• The third type of process uses inert solid material as an energy carrier (e.g. sand in a FBC) to heat the biomass being pyrolysed. This process is suitable when fast heating of the biomass is desirable, i.e. when yields of gas or liquid product are the most interesting.

Until now, pyrolysis of biomass has been used for the production of charcoal for industrial or household markets. Bio-oil has so far only been commercialized for production of food additives. The bio-oil could also be used for the extraction of other special chemicals and that the bio-oil as such could find a market as a substitute for petroleum products. However, the bio-oil has some properties that triggers additional costs. It is acidic and corrosive which means that more expensive materials must be used in the burner nozzles and the entire fuel system. The bio-oil calorific value (typically ranging 17-20 GJ/ton) is lower than fuel oil (approx. 40 GJ/ton) which leads to increased costs for transportation and storage. The viscosity of the oil increases during storage, therefore turnover in storage should be shorter than few months. Whether or not the bio-oil is competitive with petroleum fuel oil depends on the feedstock costs and local fossil fuel oil prices.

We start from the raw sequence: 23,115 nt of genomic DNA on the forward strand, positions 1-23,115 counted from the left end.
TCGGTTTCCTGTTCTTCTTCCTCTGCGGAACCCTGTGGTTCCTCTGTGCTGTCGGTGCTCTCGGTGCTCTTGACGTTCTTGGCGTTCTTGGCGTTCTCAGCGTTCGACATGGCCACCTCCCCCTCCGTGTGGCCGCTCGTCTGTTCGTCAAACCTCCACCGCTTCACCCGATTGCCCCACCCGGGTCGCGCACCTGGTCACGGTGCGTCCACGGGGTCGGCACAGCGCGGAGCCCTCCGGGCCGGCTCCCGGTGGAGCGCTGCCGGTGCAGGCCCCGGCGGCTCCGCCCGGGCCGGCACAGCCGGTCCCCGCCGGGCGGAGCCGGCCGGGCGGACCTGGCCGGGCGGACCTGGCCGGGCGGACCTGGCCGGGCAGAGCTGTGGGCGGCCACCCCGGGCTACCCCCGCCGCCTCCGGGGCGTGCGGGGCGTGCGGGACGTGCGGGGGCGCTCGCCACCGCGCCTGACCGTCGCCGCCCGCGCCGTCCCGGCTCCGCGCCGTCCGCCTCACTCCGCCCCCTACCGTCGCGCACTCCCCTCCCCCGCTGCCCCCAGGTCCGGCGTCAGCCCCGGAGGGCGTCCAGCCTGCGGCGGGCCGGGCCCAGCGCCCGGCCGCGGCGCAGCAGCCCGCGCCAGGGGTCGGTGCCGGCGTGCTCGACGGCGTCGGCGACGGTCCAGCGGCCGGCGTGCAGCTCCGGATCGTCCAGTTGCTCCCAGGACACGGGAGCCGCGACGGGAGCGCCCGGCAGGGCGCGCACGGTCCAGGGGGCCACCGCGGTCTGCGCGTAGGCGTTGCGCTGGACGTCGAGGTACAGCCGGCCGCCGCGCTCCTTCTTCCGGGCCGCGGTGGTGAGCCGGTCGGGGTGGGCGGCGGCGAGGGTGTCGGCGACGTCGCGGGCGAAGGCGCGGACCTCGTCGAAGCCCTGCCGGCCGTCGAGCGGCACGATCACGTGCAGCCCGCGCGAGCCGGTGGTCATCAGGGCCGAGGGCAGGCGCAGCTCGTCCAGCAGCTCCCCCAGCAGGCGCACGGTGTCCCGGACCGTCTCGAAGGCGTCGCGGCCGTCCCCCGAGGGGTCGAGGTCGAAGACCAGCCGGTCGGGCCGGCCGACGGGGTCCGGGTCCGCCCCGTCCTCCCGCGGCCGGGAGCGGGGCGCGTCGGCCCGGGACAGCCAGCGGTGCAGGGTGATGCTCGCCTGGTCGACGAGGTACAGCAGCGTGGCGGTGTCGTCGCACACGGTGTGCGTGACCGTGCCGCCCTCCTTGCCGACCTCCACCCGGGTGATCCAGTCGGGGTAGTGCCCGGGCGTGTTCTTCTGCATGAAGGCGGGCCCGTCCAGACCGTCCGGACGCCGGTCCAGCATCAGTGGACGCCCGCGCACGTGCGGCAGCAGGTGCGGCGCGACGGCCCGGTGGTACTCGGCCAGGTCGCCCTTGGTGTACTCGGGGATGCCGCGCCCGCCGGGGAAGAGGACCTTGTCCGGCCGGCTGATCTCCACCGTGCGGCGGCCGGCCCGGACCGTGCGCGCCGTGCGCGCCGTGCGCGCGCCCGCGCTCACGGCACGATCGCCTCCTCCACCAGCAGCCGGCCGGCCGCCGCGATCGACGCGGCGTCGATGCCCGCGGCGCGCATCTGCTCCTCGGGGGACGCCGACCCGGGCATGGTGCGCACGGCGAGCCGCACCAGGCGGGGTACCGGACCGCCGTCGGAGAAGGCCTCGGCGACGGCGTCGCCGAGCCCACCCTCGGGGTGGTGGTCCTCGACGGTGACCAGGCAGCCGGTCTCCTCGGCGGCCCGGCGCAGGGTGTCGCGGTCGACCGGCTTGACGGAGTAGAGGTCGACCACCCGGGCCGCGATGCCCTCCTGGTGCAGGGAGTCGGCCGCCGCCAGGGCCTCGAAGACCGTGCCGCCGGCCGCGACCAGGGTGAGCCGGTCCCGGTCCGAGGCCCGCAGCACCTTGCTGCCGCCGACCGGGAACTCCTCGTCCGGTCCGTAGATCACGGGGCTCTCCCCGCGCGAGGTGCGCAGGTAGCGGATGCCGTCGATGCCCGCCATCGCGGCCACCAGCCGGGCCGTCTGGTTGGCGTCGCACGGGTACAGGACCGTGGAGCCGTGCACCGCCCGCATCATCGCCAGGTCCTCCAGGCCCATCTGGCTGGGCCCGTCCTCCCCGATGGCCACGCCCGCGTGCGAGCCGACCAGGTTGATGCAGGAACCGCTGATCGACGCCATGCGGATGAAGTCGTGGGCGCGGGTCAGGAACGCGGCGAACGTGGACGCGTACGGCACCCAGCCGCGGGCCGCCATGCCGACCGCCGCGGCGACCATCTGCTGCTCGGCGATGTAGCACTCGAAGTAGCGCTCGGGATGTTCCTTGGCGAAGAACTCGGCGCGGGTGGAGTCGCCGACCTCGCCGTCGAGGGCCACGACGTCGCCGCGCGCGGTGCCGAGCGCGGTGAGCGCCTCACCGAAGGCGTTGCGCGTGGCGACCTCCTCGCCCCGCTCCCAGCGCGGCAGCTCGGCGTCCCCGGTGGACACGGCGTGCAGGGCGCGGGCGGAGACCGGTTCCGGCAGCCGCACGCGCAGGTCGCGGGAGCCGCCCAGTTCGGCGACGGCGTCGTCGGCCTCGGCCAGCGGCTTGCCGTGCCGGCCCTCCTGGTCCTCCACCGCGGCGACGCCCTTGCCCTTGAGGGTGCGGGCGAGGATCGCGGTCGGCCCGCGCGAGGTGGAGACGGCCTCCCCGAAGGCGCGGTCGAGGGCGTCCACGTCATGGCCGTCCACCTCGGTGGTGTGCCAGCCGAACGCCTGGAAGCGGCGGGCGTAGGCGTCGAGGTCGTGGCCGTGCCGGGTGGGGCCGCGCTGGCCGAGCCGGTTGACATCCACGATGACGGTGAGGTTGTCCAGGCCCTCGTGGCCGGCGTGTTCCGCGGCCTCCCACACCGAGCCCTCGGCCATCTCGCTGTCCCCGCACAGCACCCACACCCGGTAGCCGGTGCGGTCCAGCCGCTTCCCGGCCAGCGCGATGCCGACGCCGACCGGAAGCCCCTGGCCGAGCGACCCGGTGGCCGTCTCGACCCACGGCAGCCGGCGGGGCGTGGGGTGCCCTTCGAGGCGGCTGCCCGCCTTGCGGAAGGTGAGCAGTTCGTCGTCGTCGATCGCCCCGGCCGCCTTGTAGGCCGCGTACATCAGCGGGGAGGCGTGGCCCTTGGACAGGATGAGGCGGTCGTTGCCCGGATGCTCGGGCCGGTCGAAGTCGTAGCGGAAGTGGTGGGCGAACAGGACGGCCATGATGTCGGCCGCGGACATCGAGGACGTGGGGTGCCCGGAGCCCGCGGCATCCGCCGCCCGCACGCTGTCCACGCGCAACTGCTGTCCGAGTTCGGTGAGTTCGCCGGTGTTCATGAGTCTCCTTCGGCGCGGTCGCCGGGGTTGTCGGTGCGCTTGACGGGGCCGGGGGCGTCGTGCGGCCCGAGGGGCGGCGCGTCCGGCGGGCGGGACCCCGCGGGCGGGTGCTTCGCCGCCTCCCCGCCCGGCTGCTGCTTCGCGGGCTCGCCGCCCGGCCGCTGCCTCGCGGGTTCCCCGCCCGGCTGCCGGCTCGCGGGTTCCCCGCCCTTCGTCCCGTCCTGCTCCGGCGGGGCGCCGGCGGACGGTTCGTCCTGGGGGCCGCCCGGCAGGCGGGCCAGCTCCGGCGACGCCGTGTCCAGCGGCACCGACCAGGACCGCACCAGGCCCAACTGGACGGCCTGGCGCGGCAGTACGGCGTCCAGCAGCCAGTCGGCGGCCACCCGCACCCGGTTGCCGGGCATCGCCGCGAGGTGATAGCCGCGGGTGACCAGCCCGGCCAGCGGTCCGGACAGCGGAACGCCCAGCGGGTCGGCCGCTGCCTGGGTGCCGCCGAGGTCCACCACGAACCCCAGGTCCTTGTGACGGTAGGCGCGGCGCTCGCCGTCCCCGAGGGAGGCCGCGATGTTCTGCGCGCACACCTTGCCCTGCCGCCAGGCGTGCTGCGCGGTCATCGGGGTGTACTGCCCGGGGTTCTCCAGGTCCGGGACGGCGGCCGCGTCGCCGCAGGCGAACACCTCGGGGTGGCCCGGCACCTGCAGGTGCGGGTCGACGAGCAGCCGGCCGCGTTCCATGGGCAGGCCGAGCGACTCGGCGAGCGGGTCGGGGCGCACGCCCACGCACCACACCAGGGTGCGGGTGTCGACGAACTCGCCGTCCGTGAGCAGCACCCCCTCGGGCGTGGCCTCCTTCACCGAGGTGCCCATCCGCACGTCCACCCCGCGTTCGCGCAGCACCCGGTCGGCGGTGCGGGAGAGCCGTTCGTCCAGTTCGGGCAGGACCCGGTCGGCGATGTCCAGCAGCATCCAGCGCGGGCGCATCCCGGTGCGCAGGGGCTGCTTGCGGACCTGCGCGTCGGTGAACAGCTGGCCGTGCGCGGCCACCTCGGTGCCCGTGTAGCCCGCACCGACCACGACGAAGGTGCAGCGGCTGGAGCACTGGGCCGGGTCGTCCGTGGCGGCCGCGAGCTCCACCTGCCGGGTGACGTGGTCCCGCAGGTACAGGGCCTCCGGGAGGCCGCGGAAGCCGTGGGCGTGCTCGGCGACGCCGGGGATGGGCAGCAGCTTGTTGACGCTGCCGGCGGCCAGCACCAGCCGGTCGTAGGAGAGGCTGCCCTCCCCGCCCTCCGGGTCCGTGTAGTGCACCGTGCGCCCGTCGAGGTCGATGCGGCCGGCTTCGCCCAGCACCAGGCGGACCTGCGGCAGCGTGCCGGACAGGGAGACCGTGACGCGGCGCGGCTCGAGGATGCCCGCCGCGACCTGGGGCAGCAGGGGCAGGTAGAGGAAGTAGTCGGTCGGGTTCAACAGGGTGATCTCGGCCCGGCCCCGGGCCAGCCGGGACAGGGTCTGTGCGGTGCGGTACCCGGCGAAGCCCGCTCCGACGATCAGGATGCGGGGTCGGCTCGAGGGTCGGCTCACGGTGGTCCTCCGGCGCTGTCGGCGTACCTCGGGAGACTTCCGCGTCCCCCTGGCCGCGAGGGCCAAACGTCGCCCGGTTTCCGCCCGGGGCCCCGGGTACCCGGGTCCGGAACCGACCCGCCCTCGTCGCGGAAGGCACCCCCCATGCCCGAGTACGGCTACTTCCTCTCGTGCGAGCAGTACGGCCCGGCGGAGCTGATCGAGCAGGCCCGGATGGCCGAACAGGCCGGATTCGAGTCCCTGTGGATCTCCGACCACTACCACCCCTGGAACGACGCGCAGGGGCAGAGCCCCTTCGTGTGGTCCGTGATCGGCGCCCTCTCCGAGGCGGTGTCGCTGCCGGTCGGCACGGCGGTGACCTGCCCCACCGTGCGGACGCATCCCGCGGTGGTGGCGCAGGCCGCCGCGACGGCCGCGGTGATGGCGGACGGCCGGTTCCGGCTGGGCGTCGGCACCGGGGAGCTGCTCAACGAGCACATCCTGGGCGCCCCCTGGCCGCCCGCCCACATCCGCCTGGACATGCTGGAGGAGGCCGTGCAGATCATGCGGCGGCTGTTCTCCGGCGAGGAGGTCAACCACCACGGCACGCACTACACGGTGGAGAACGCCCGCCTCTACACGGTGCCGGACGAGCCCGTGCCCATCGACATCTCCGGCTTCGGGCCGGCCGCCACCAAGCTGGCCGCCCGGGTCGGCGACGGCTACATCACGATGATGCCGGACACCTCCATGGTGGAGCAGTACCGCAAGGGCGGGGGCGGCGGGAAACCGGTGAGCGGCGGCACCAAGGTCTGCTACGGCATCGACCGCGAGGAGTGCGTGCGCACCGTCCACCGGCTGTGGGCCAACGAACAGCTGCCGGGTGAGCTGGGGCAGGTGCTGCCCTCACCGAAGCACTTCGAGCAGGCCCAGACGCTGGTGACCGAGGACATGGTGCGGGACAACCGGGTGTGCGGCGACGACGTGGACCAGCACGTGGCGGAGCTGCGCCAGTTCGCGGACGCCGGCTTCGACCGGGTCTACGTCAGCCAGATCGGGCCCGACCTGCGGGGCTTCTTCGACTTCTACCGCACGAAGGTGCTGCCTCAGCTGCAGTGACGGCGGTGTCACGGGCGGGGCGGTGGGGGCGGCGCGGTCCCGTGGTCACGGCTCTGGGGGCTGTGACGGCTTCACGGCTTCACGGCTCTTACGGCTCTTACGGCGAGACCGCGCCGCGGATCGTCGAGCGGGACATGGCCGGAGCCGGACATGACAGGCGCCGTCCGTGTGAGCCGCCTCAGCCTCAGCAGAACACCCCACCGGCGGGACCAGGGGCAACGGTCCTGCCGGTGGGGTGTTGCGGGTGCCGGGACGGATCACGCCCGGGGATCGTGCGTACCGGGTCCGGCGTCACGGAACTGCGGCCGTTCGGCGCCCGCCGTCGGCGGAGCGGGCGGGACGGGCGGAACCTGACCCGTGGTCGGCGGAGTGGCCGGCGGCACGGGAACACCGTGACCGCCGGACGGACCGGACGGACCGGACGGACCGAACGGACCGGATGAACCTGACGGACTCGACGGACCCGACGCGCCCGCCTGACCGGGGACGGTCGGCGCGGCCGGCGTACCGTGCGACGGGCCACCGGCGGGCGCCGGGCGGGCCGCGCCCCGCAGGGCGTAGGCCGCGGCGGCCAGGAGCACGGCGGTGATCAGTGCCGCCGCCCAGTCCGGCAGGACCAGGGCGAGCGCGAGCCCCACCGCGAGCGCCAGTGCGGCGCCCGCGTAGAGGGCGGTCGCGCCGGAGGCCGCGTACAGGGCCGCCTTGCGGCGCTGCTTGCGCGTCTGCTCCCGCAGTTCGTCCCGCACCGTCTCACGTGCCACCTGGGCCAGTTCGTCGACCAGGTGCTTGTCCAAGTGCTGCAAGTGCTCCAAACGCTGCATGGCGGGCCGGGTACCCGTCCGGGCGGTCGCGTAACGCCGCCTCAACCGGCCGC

Ensyn Corp. commercial RTPTM plant for bio-oil production (40 dry ton/day capacity)

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Source: ENSYN

Production costs

Due to the small number and limited scale of existing pyrolysis oil production units, the economics of a commercial scale unit can only be estimated. Costs of bio-oil production depend on feedstock (pre-treatment) costs, plant scale, type of technology etc. Studies indicate that pyrolysis oils can be produced for between 75 and 300 EUR per ton oil (4 to 18 EUR/GJ), assuming feedstock costs between 0 and 100 euros/t (0 to 1.9 EUR/GJ).

R&D prospects

Although fast pyrolysis technologies for the production of liquid fuel have been successfully demonstrated on a small scale, and several large pilot plants or demonstration projects are in operation or at an advanced stage of construction, they are still relatively expensive compared with fossil-based energy, and thus face economic and other non-technical barriers when trying to penetrate the energy markets. As with biomass gasification, fast pyrolysis will only be able to penetrate energy markets if completely integrated into a biomass system. The R&D needs for flash pyrolysis remain the reliability of the processes under development as well as the quality, and utilisation of the bio-oil. Cost-effectiveness all over the process is also a key R&D preoccupation. However, bio-oil production can also be considered as means of biomass pretreatment for transportation purposes over long distances from several production facilities supplying very large biorefinery facilities or facilities for the production of synthetic biofuels.

More information on pyrolysis:
PyNe – The Biomass Pyrolysis Network http://www.pyne.co.uk/